Reference will now be made in detail to embodiments in accordance with the present invention, examples of which are illustrated in the accompanying drawings. While the invention will be described in conjunction with these embodiments, it will be understood that they are not intended to limit the invention to these embodiments. On the contrary, the invention is intended to cover alternatives, modifications and equivalents, which may be included within the spirit and scope of the invention as defined by the appended claims. Furthermore, in the following detailed description of embodiments of the present invention, numerous specific details are set forth in order to provide a thorough understanding of the present invention. However, it will be recognized by one of ordinary skill in the art that the present invention may be practiced without these specific details. In other instances, well-known methods, procedures, components, and circuits have not been described in detail as not to unnecessarily obscure aspects of the embodiments of the present invention.

Some portions of the detailed descriptions, which follow, are presented in terms of procedures, steps, logic blocks, processing, and other symbolic representations of operations on data bits within a computer memory. These descriptions and representations are the means used by those skilled in the data processing arts to most effectively convey the substance of their work to others skilled in the art. A procedure, computer-executed step, logic block, process, etc., is here, and generally, conceived to be a self-consistent sequence of steps or instructions leading to a desired result. The steps are those requiring physical manipulations of physical quantities. Usually, though not necessarily, these quantities take the form of electrical or magnetic signals capable of being stored, transferred, combined, compared, and otherwise manipulated in a computer system. It has proven convenient at times, principally for reasons of common usage, to refer to these signals as bits, values, elements, symbols, characters, terms, numbers, or the like.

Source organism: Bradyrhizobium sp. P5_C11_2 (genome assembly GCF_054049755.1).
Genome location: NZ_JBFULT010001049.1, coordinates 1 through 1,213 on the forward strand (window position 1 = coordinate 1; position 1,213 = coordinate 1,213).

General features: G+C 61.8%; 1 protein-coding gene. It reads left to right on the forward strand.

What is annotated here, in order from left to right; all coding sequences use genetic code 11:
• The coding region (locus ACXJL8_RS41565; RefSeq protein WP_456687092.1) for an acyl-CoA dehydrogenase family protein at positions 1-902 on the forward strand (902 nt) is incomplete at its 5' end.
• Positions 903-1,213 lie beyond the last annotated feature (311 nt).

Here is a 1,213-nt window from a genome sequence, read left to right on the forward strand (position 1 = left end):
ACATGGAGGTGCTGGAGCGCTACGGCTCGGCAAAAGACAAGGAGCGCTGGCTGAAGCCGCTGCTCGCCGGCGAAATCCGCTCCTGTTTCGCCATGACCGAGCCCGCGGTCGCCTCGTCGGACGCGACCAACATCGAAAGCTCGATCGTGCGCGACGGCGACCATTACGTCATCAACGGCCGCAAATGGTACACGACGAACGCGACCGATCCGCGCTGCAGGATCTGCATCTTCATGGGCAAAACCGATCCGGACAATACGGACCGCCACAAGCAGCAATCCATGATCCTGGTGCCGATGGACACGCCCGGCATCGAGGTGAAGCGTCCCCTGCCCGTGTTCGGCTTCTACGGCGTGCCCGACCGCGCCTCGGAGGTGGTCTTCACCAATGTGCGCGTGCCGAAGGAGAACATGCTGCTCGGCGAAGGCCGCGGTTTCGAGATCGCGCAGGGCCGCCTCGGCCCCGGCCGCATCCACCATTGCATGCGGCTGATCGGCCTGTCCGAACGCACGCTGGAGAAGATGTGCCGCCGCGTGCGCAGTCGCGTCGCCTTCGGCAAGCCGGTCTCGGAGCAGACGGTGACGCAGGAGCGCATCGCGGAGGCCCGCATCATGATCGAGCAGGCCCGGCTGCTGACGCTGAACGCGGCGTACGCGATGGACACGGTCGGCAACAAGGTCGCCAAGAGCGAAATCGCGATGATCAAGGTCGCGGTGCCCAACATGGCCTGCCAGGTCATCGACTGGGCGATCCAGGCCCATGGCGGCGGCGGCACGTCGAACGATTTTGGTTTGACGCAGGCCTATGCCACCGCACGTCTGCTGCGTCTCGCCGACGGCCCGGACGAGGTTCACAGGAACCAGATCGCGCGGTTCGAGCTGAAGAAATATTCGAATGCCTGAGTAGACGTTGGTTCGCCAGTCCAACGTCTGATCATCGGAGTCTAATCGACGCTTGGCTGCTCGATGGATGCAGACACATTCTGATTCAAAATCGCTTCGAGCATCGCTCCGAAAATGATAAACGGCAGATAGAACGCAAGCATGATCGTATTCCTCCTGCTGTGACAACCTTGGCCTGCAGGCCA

It should be borne in mind, however, that all of these and similar terms are to be associated with the appropriate physical quantities and are merely convenient labels applied to these quantities. Unless specifically stated otherwise as apparent from the following discussions, it is appreciated that throughout the present invention, discussions utilizing terms such as “encoding,” “decoding,” “receiving,” “sending,” “using,” “applying,” “calculating,” “incrementing,” “comparing,” “selecting,” “summing,” “weighting,” “computing,” “accessing” or the like, refer to the actions and processes of a computer system, or similar electronic computing device, that manipulates and transforms data represented as physical (electronic) quantities within the computer system's registers and memories into other data similarly represented as physical quantities within the computer system memories or registers or other such information storage, transmission or display devices.